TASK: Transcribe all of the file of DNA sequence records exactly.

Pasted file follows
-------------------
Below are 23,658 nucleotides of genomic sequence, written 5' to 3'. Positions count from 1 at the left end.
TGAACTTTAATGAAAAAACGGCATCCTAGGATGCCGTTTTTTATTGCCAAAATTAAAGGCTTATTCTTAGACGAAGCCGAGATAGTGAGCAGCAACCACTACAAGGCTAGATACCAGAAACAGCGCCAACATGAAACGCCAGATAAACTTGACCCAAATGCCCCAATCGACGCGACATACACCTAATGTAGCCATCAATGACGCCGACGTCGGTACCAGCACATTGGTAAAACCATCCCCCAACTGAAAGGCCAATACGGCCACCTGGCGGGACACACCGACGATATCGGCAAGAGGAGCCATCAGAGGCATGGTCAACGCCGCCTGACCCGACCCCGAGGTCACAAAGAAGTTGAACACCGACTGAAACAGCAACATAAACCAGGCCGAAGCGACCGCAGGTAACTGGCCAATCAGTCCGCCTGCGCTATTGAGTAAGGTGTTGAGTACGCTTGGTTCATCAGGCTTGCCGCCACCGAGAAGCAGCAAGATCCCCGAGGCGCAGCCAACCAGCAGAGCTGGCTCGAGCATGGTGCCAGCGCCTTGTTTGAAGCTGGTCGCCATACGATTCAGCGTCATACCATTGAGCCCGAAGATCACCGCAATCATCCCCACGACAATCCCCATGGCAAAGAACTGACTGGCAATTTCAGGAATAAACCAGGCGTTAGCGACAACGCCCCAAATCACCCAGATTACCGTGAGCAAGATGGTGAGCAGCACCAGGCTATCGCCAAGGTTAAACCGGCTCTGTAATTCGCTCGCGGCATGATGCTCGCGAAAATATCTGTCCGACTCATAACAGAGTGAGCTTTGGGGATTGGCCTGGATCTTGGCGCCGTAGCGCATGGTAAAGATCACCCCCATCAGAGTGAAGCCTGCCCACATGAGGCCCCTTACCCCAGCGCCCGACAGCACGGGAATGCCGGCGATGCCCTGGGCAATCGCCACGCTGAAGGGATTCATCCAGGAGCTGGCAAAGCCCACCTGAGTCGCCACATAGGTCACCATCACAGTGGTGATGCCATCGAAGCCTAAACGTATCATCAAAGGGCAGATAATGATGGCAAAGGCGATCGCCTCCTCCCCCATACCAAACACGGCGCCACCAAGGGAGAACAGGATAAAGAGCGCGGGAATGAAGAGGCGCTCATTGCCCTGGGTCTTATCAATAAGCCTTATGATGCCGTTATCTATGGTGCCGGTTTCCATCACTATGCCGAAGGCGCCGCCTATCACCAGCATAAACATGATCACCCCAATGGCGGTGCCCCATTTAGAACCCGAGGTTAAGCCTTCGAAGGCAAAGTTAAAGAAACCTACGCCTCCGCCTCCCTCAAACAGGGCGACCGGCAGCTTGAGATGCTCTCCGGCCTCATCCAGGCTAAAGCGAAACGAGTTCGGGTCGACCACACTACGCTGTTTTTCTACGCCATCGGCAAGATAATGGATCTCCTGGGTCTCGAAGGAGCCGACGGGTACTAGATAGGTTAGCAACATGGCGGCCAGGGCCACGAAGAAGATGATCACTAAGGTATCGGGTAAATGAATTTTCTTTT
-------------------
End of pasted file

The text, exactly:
Below are 23,658 nucleotides of genomic sequence, written 5' to 3'. Positions count from 1 at the left end.
TGAACTTTAATGAAAAAACGGCATCCTAGGATGCCGTTTTTTATTGCCAAAATTAAAGGCTTATTCTTAGACGAAGCCGAGATAGTGAGCAGCAACCACTACAAGGCTAGATACCAGAAACAGCGCCAACATGAAACGCCAGATAAACTTGACCCAAATGCCCCAATCGACGCGACATACACCTAATGTAGCCATCAATGACGCCGACGTCGGTACCAGCACATTGGTAAAACCATCCCCCAACTGAAAGGCCAATACGGCCACCTGGCGGGACACACCGACGATATCGGCAAGAGGAGCCATCAGAGGCATGGTCAACGCCGCCTGACCCGACCCCGAGGTCACAAAGAAGTTGAACACCGACTGAAACAGCAACATAAACCAGGCCGAAGCGACCGCAGGTAACTGGCCAATCAGTCCGCCTGCGCTATTGAGTAAGGTGTTGAGTACGCTTGGTTCATCAGGCTTGCCGCCACCGAGAAGCAGCAAGATCCCCGAGGCGCAGCCAACCAGCAGAGCTGGCTCGAGCATGGTGCCAGCGCCTTGTTTGAAGCTGGTCGCCATACGATTCAGCGTCATACCATTGAGCCCGAAGATCACCGCAATCATCCCCACGACAATCCCCATGGCAAAGAACTGACTGGCAATTTCAGGAATAAACCAGGCGTTAGCGACAACGCCCCAAATCACCCAGATTACCGTGAGCAAGATGGTGAGCAGCACCAGGCTATCGCCAAGGTTAAACCGGCTCTGTAATTCGCTCGCGGCATGATGCTCGCGAAAATATCTGTCCGACTCATAACAGAGTGAGCTTTGGGGATTGGCCTGGATCTTGGCGCCGTAGCGCATGGTAAAGATCACCCCCATCAGAGTGAAGCCTGCCCACATGAGGCCCCTTACCCCAGCGCCCGACAGCACGGGAATGCCGGCGATGCCCTGGGCAATCGCCACGCTGAAGGGATTCATCCAGGAGCTGGCAAAGCCCACCTGAGTCGCCACATAGGTCACCATCACAGTGGTGATGCCATCGAAGCCTAAACGTATCATCAAAGGGCAGATAATGATGGCAAAGGCGATCGCCTCCTCCCCCATACCAAACACGGCGCCACCAAGGGAGAACAGGATAAAGAGCGCGGGAATGAAGAGGCGCTCATTGCCCTGGGTCTTATCAATAAGCCTTATGATGCCGTTATCTATGGTGCCGGTTTCCATCACTATGCCGAAGGCGCCGCCTATCACCAGCATAAACATGATCACCCCAATGGCGGTGCCCCATTTAGAACCCGAGGTTAAGCCTTCGAAGGCAAAGTTAAAGAAACCTACGCCTCCGCCTCCCTCAAACAGGGCGACCGGCAGCTTGAGATGCTCTCCGGCCTCATCCAGGCTAAAGCGAAACGAGTTCGGGTCGACCACACTACGCTGTTTTTCTACGCCATCGGCAAGATAATGGATCTCCTGGGTCTCGAAGGAGCCGACGGGTACTAGATAGGTTAGCAACATGGCGGCCAGGGCCACGAAGAAGATGATCACTAAGGTATCGGGTAAATGAATTTTCTTTT